Do the terms ‘lowlife’ and ‘despicable’ mean anything to you, because those are the terms that came to mind when I read about this case.
In July 2011, Elkis Hermida, a teacher at Thomas Edison Middle School in Los Angeles molested and had sex with a 14 year old female student. He was later arrested, tried, convicted and sentenced to three years in prison.
Following the trial, the girl’s family filed a civil suit against the Los Angeles Unified School District, claiming that they were partly at fault for what their daughter went through. The parents say that the six months of sex and molestation has caused emotional damage to the girl.
This is where ‘lowlife’ and ‘despicable’ come into the story. Keith Wyatt, the attorney for the school district says that the girl consented to the sex and was just a money-grubbing hussy. He spoke to the media about the case, saying:
“She lied to her mother so she could have sex with her teacher. She went to a motel in which she engaged in voluntary consensual sex with her teacher. Why shouldn’t she be responsible for that?”
In most states, the attorney would be laughed at or thrown out of court for his callous disregard of the girl, but not in California. That’s because the land of fruits, flakes, nuts and flaming liberals has a civil law that permits the argument to be used in court that a minor can consent to sex in specific circumstances. Legal expert Jennifer Drobac described the law as being ’terribly flawed’ and that Wyatt’s assertions were shocking in this case.
Drobac told the media:
“The same parties, same behavior, same everything, consent is no defense in a criminal trial, but the same set of facts in a civil prosecution, consent is a complete defense. How it that possible? It’s not logical.”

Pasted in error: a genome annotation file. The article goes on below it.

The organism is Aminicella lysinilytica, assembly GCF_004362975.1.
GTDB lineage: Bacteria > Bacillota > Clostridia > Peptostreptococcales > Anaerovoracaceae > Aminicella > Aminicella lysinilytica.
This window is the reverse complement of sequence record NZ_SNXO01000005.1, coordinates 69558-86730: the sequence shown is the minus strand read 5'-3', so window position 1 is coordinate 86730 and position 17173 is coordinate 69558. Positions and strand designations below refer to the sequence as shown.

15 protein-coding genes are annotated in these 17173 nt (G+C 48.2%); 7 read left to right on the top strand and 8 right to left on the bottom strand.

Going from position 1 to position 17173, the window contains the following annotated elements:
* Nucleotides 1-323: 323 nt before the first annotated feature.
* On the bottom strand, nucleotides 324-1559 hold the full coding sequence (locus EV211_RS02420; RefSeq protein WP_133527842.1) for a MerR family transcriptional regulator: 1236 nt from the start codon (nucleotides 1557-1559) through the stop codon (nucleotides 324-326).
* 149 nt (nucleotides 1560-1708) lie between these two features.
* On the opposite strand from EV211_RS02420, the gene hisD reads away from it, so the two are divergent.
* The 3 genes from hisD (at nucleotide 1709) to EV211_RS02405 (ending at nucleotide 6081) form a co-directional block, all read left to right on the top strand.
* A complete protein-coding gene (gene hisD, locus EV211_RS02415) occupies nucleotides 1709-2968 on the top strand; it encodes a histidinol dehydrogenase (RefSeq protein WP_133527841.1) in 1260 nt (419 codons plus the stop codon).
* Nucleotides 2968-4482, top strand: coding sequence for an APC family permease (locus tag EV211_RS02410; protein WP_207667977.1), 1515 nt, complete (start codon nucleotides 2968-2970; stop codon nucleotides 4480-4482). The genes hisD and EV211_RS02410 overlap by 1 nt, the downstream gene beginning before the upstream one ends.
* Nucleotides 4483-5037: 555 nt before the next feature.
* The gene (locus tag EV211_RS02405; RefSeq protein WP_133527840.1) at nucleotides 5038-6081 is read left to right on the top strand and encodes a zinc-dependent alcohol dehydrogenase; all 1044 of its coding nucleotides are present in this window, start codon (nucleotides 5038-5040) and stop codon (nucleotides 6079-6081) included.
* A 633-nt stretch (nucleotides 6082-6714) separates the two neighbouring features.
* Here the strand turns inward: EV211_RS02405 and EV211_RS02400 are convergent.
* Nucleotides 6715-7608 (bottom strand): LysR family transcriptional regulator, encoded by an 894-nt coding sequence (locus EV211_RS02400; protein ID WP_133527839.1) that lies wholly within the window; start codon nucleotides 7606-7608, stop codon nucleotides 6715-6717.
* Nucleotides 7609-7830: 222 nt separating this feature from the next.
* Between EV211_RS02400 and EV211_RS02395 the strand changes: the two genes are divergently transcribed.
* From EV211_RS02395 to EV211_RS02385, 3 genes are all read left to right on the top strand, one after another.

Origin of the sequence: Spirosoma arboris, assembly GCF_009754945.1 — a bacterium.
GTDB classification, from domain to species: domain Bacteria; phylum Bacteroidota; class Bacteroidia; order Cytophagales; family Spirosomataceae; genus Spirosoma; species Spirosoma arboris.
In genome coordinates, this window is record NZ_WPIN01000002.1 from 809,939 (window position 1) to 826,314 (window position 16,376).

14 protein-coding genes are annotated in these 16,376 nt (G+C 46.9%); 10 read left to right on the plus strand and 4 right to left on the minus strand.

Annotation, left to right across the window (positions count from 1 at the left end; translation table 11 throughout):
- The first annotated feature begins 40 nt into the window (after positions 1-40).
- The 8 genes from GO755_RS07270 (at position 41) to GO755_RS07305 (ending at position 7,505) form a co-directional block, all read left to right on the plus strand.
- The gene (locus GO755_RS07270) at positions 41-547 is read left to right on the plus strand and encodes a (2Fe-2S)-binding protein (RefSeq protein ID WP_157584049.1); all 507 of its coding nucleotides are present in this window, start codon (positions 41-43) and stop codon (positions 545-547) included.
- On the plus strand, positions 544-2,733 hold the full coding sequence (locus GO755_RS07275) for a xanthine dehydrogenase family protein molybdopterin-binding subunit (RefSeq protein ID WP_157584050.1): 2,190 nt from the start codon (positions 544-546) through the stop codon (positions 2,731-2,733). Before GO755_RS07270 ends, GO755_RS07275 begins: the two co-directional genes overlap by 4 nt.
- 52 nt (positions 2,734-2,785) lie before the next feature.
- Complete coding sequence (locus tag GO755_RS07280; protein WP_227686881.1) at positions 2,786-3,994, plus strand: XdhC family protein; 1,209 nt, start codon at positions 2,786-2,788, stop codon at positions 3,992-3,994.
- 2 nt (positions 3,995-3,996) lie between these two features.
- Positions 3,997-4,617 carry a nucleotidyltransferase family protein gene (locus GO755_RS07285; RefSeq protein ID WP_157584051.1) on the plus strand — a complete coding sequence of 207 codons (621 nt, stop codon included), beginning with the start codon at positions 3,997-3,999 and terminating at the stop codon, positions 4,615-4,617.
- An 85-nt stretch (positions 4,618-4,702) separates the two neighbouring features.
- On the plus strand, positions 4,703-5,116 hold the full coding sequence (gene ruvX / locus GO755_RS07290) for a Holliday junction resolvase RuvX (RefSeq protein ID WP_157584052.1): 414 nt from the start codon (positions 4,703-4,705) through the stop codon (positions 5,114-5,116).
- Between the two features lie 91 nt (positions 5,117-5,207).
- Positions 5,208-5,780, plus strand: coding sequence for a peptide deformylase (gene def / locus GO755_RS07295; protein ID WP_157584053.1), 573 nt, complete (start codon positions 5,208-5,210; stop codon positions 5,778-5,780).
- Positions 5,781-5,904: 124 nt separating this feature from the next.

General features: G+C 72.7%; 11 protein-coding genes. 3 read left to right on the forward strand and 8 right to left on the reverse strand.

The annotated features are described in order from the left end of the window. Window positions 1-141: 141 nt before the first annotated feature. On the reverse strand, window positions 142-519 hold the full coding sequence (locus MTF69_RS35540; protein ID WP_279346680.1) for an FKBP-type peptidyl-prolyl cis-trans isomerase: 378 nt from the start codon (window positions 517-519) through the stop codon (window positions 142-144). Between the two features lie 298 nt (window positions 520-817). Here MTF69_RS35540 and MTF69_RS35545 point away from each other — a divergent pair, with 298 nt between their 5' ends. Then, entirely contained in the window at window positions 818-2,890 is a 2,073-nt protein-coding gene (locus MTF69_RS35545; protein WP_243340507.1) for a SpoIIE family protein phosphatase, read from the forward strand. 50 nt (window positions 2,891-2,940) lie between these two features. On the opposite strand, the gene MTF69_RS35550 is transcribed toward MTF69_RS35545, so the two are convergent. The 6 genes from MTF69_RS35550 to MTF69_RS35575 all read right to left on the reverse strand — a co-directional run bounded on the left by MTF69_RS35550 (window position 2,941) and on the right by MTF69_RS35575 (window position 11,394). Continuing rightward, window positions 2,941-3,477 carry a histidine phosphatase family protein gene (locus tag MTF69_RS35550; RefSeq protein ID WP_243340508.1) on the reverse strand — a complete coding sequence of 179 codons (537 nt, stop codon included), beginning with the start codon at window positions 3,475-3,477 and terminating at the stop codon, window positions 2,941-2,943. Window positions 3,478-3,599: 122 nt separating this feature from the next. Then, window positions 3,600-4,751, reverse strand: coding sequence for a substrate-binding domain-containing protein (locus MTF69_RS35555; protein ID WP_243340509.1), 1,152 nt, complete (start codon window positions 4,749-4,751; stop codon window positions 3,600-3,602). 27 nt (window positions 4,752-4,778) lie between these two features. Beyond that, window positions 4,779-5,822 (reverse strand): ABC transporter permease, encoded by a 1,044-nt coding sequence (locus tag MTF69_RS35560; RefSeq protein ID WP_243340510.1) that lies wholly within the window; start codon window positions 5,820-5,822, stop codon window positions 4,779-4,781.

Due to the absurd California civil law, Wyatt was able to persuade LA County Superior Court Judge Lawrence Cho to place the 14 year old girl’s name on the verdict form given to the jury. In doing so, that allowed the jury to be able to find the girl at fault for what happened to her at the hands of her teacher.
Marci Hamilton, a legal expert from New York described Wyatt’s defense as using ‘scorched earth tactics’ and ‘outrageous.’ She went on to say that Judge Cho exceeded the limits of common sense by allowing the girl’s name to be placed on the verdict form.
Frank Perez, the attorney for the girl’s family commented about the defense, saying:
“I have never seen a verdict form where the child has been listed as partially responsible for his or her own molestation.”
Being allowed to shift blame on the girl, in his closing remarks to the jury, Wyatt argued:
“She wants to be paid for doing something that she knew was wrong, that she acknowledged was wrong, that she knew was from the beginning. She doesn’t want therapy, she wants money. That’s what they are asking for.”
Believe it or not, the jury bought into the defense and ruled in favor of the school district. They gave the reason that they believe the district had no knowledge of what Hermida was doing and so could have done nothing to prevent it. The girl’s family is planning on appealing the decision.
What I want to know is why wasn’t Hermida convicted of statutory rape instead of just lewd acts with a child? In most states, the charges would have been statutory rape and the prison sentence would have been a lot longer than just three years. In some parts of the US, a young girl’s family may have carried out their own justice by making sure that Hermida was never able to sexually violate anyone ever again, if you know what I mean.
What has happened to our legal system? Why has it become so perverted as to shift blame to the victims rather than to the criminal? No wonder so many women are afraid to report being molested and raped. They don’t want some scumbag attorney trying to make them out to be a slut or prostituted in court because they gave into a rapist for fear of their life.
I know we are supposed to have one of the best and fairest judicial systems in the world, but there are times like this that make me wonder if that’s really the case anymore.